VANCOUVER — British Columbia health officials say their plan to delay the second dose of COVID-19 vaccine to four months is based on scientific evidence and real-world experience, as Ontario and Alberta consider following the province's lead. Dr. Bonnie Henry, B.C.'s provincial health officer, responded Tuesday to criticism from Canada's chief science adviser. Henry said the decision was made in the context of limited supply and based on strong local and international data. "This makes sense for us, knowing that it is a critical time right now with the limited amount of vaccines that we have in the coming weeks, to be able to provide that protection ... to everybody here," Henry said at a COVID-19 briefing. "That is why we made the decision that we did." Chief science adviser Mona Nemer told the CBC on Monday that B.C.'s plan amounts to a "population-level experiment" and that the data provided so far by Moderna and Pfizer-BioNTech is based on an interval of three to four weeks between doses. Henry said the manufacturers structured their clinical trials that way to get the vaccines to market as quickly as possible, but research in B.C., Quebec, Israel and the United Kingdom has shown that first doses are highly effective. The B.C. Centre for Disease Control examined the effects of a single dose on long-term care residents and health-care workers and found that it reduced the risk of the virus by up to 90 per cent within two to three weeks, Henry said. "It is a little bit unfortunate that the national science adviser ... obviously was not involved in some of these discussions and decision-making and perhaps did not understand the context that this decision was made in," Henry said. Dr. Danuta Skowronski, a B.C. Centre for Disease Control epidemiology lead whose work underpinned the province's plan, said Pfizer-BioNTech underestimated the efficacy of its first dose in its submissions to the U.S. Food and Drug Administration. Skowronski said the company included data from the first two weeks after trial participants received the shot, a time when vaccines typically aren't effective. When she and her colleagues adjusted the data, they found it was 92 per cent effective, similar to the Moderna vaccine. She said B.C.'s plan was based on the basic principles of vaccine science. The protection from a first dose of vaccine does not suddenly disappear, it gradually wanes over time, and scientists are typically more concerned about providing a second dose too soon rather than too late, she said. "I think if the public had a chance to hear and to understand that, they would say, 'OK, this is not messing around. This is really managing risk in a way that maximizes protection to as many Canadians as possible.'" B.C. has administered 283,182 doses of COVID-19 vaccine to date, including more than 86,000 second doses. The province reported 438 new cases of the virus on Tuesday and two more deaths, pushing the death toll in B.C. to 1,365. Henry said she expects a statement soon from the National Advisory Committee on Immunization aligning with the province's decision, while Ontario Health Minister Christine Elliott said Tuesday she wanted to wait for such a recommendation. Elliott said extending the interval between doses would allow the province to get some level of protection to more people. "This would be a considerable change," she said. "With the variants of concern out there, this could make a significant difference for Ontario in reducing hospitalizations and deaths. So, we are anxiously awaiting NACI's review of this to determine what they have to say in their recommendations." Dr. Shelley Deeks, vice-chair of the national committee, said in an email the group is expected to issue a statement on extending the dose interval on Wednesday, but she did not confirm it would align with B.C.'s plan. Alberta's health minister said a committee of COVID-19 experts is analyzing emerging data and a decision on whether to follow B.C.’s lead is coming. "There's fantastic evidence that's coming out," Tyler Shandro said Tuesday. "What the exact period of time (between doses) is going to be is still to be decided. We'll be announcing it soon, but we will be looking at having that length of time between first and second extended." Alberto Martin, a University of Toronto immunology professor, said there is "obviously some concern" about B.C.'s plan because he is not aware of any clinical trial that examined a four-month gap between Pfizer-BioNTech or Moderna doses. However, he said difficult times — when the vaccine supply is so limited — require drastic measures. "It's a difficult decision to make. I don't know whether I'd like to be in that position, but I think it's understandable why they're doing this." Daniel Coombs, a University of British Columbia mathematician who has done COVID-19 modelling, said Nemer was right that B.C. was conducting an "experiment," but it seemed to be a necessary one. He added that the province may also be anticipating the approval of the Johnson and Johnson vaccine, which only requires one shot. Michael Houghton, director of the Li Ka Shing Applied Virology Institute at the University of Alberta, said the Oxford-AstraZeneca vaccine data shows that one shot conveys 76 per cent protection for the next 12 weeks. Houghton said he is more concerned about extending the dose interval to 16 weeks for the other two approved vaccines. "These make vaccinologists nervous since, usually, we use in the real world what was tested in the clinic, but given the vaccine shortage, perhaps desperate times warrant such calculated gambles." — With files from Holly McKenzie-Sutter in Toronto and Sylvia Strojek in Edmonton. This report by The Canadian Press was first published March 2, 2021. Laura Dhillon Kane, The Canadian Press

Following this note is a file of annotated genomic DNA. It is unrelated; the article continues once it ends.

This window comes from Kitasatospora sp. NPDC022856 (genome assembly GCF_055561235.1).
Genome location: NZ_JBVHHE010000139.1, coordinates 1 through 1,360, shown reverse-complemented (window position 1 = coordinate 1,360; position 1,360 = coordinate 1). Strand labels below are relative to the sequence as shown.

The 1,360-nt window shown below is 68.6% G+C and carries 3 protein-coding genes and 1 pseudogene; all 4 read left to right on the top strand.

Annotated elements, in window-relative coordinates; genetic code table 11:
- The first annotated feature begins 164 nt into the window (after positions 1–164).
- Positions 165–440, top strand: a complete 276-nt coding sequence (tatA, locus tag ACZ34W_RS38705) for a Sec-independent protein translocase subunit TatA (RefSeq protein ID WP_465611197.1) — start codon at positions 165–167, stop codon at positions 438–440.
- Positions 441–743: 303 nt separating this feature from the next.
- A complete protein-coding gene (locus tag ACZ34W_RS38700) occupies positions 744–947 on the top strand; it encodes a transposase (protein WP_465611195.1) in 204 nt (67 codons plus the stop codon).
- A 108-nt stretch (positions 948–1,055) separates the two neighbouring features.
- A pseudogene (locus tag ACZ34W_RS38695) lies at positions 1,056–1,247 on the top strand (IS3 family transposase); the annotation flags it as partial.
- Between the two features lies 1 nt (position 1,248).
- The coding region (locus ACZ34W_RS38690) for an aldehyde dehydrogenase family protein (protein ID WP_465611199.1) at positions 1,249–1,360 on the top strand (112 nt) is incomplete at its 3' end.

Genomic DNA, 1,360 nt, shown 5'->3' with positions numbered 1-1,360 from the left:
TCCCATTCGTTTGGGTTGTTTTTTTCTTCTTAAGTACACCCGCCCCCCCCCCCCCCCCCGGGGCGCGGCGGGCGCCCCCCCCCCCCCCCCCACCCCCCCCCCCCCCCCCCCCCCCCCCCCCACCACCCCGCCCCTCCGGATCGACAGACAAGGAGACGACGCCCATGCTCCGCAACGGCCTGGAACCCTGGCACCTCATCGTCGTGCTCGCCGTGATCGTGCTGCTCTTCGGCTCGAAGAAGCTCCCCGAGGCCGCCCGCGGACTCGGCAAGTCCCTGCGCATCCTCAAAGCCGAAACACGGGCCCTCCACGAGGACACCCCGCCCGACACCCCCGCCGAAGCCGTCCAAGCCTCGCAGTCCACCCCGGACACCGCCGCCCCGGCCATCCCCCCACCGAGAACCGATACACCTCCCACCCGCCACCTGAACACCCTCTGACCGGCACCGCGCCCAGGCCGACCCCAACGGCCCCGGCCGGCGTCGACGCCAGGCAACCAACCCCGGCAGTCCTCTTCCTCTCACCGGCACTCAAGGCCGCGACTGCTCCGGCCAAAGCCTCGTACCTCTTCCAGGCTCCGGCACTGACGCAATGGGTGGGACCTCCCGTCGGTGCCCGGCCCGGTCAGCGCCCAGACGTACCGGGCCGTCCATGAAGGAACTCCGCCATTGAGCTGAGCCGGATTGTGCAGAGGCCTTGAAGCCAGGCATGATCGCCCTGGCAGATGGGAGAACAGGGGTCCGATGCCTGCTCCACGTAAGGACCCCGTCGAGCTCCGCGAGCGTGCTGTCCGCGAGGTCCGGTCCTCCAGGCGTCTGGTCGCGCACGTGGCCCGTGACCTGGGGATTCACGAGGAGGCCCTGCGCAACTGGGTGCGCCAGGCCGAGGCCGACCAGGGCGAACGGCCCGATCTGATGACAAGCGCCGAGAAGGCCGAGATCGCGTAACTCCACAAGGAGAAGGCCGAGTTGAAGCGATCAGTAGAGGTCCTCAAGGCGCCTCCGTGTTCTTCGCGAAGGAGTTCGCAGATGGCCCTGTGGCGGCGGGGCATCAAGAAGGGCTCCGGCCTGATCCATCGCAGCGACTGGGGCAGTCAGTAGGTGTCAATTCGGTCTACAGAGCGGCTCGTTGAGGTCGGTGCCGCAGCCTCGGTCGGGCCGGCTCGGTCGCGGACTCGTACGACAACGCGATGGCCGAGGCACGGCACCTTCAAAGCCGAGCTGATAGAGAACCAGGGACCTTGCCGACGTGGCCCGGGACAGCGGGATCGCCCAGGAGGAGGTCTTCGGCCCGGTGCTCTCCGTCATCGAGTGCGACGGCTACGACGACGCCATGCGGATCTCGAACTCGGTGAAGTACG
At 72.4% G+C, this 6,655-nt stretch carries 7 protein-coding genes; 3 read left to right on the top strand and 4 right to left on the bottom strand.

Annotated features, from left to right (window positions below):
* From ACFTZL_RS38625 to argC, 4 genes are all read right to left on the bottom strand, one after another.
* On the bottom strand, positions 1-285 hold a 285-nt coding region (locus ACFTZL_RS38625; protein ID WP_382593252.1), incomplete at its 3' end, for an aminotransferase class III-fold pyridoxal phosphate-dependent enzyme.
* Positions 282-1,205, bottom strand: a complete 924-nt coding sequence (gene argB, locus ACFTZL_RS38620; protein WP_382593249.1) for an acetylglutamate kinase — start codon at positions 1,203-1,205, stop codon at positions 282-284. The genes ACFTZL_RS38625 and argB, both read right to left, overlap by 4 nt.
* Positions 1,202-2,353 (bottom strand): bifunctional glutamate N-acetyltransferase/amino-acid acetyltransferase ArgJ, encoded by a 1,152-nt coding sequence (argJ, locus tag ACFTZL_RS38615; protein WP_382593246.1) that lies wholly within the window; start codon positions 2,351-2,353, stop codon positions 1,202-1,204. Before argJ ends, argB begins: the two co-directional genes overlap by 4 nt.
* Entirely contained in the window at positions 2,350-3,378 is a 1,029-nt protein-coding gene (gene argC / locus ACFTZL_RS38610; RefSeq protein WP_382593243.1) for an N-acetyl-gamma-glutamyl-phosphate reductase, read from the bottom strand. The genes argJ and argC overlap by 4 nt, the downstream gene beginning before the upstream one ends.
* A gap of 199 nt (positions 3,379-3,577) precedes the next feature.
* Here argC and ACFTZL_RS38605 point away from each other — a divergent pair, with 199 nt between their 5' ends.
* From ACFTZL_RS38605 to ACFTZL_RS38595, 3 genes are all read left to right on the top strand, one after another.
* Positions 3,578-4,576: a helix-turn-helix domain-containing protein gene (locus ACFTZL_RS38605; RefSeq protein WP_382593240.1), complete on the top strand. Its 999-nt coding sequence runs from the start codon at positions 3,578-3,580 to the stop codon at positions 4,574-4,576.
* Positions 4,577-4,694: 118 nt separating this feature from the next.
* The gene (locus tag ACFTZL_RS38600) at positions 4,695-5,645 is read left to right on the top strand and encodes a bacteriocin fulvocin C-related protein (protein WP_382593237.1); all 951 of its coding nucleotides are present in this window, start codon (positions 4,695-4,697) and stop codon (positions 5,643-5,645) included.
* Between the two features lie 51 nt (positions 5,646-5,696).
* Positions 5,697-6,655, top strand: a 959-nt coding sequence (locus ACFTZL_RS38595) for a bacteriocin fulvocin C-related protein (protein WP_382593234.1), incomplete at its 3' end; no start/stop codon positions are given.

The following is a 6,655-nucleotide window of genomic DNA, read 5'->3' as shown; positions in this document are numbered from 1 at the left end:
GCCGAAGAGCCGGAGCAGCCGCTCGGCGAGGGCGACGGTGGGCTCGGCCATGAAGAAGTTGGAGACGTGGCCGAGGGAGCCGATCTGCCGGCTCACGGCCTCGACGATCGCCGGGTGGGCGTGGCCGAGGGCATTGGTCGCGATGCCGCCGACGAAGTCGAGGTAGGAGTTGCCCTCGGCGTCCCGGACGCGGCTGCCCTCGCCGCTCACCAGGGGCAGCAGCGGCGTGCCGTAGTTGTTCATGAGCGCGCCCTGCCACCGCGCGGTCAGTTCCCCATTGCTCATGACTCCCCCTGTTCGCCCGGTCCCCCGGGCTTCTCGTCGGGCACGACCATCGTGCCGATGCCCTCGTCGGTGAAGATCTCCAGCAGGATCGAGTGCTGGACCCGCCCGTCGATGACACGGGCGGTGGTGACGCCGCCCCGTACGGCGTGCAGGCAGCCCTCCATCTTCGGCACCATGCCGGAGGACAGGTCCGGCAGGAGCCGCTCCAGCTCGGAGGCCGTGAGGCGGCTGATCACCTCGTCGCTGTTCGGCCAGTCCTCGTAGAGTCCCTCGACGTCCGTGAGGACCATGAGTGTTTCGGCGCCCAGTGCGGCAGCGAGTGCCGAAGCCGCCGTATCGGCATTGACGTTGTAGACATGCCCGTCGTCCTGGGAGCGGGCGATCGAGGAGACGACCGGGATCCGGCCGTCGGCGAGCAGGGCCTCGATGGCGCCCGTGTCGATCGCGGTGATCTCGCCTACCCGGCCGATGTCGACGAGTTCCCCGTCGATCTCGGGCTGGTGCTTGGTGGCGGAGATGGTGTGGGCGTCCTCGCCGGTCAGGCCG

L'Agence spatiale canadienne et la NASA travaillent déjà sur les missions Artemis qui visent un retour sur la Lune d'ici 2024. Un premier pas vers une exploration plus profonde de l'espace grâce à une nouvelle station internationale. Mais avant de rêver de marcher sur Mars, il faut régler un problème majeur: comment fournir assez de nourriture aux astronautes pour des missions devant durer plusieurs années? Dans l’espoir de solliciter des milliers de cerveaux à travers le monde pour cogiter sur ce casse-tête, les agences spatiales canadienne (ASC) et américaine (NASA) ont lancé en début d’année un grand concours appelé «Défi de l'alimentation dans l'espace lointain» (Deep Space Food Challenge). Mardi midi, des experts des deux agences ainsi que des astronautes, dont le Canadien Jeremy Hansen, ont participé à une discussion virtuelle au cours de laquelle on a abordé divers aspects de l’alimentation dans l’espace. Il a notamment été question de l’importance de fournir des aliments appétissants et savoureux pour que les astronautes aient envie de manger. Un enjeu crucial pour qu’ils ne réduisent pas leur consommation de nourriture et qu’ils maintiennent une bonne santé. En bref, le principal problème demeure que si l’on part en mission d’exploration spatiale, il faut tout apporter avec soi depuis la Terre. Actuellement, il est facile d’approvisionner la Station spatiale internationale (SSI), puisqu’elle se trouve en orbite autour de la Terre, à quelques heures de vol. Dans le cas d’une mission vers Mars, par exemple, il faudrait prévoir des quantités de nourriture suffisantes pour plusieurs années. De plus, il faut tenir compte qu’il n’y a pas de réfrigérateur dans les navettes en raison du coût énergétique nécessaire au fonctionnement de tels appareils. Actuellement, on utilise des aliments déshydratés qui sont hydratés à nouveau par les astronautes dans l’espace. On utilise aussi des aliments préparés mis en conserve ou en sachets, mais leur durée de conservation poserait problème selon les experts de la NASA. Voilà pourquoi on recherche de nouvelles méthodes permettant de fournir des aliments sains et savoureux aux astronautes. On aimerait, par ailleurs, développer des moyens de produire des aliments dans un environnement hostile, comme sur la Lune ou sur Mars. Des techniques qui seraient également applicables sur Terre, comme l’a souligné l’astronaute Jeremy Hansen en parlant du concours. «C'est une opportunité incroyable pour l'humanité! D'abord pour nous donner la chance d'explorer l'espace. Ensuite, parce que c'est essentiel pour nourrir les populations en régions isolées. La sécurité alimentaire est un enjeu majeur au Canada et le transport d'aliment demeure difficile et très coûteux dans le Grand Nord notamment», a-t-il fait valoir. Il faut donc tenir compte du fait que les astronautes sont confinés à un espace limité, avec des ressources limitées et des contraintes liées à l’énergie ou au poids des équipements. Des aliments frais et variés Le principal défi que cherchent à relever les agences spatiales consiste à trouver un moyen de fournir des aliments frais aux astronautes. Comme le mentionne la scientifique en chef du programme de technologie alimentaire de la NASA, Grace Douglas, ce sont les produits frais qui sont les plus appétissants et les plus réconfortants pour les astronautes. Car au-delà de fournir uniquement des nutriments aux membres de l’équipage, il faut leur offrir des plats savoureux et variés qui leur donnent envie de s’alimenter convenablement. Chaque aliment contient une multitude de micronutriments qui sont essentiels au corps humain. «Pour être nutritif, un aliment doit être consommé!», a résumé simplement son collègue Scott M. Smith, chercheur principal au laboratoire de biochimie du Centre spatial Johnson de la NASA. Celui-ci ajoute que les données prouvent qu’une bonne alimentation limite la perte de poids des astronautes et favorise la récupération au retour sur Terre. Tous s’entendent sur le fait que le principal reproche formulé par les astronautes est le manque de variété dans le choix des aliments. En ce qui concerne l’expérience gustative, l’ex-astronaute américain Donald Thomas, qui a passé plus de 1000 heures dans l’espace en quatre missions, a déclaré que ce n’était pas si mal, mais qu’il ne mangerait jamais dans un restaurant où l’on sert ce genre de plats! Pour renchérir, Jeremy Hansen, qui attend toujours sa première assignation, a rappelé que l’absence de gravité a pour effet de faire enfler légèrement la tête et de boucher les sinus. Les aliments deviennent donc plus fades. «Il faut prévoir des mets épicés ou bien assaisonnés», a-t-il conseillé aux éventuels participants du concours. Le défi est ouvert à tous les résidants du Canada. Les entreprises, organismes à but non lucratif ou les institutions d’enseignement sont aussi admissibles. Le volet canadien du concours est coordonné par l’Agence spatiale canadienne, située à Longueuil. Des bourses sont offertes en prix à chacune des trois étapes du concours. Les équipes intéressées doivent déposer leur candidature avant le 30 juillet. Ugo Giguère, Initiative de journalisme local, La Presse Canadienne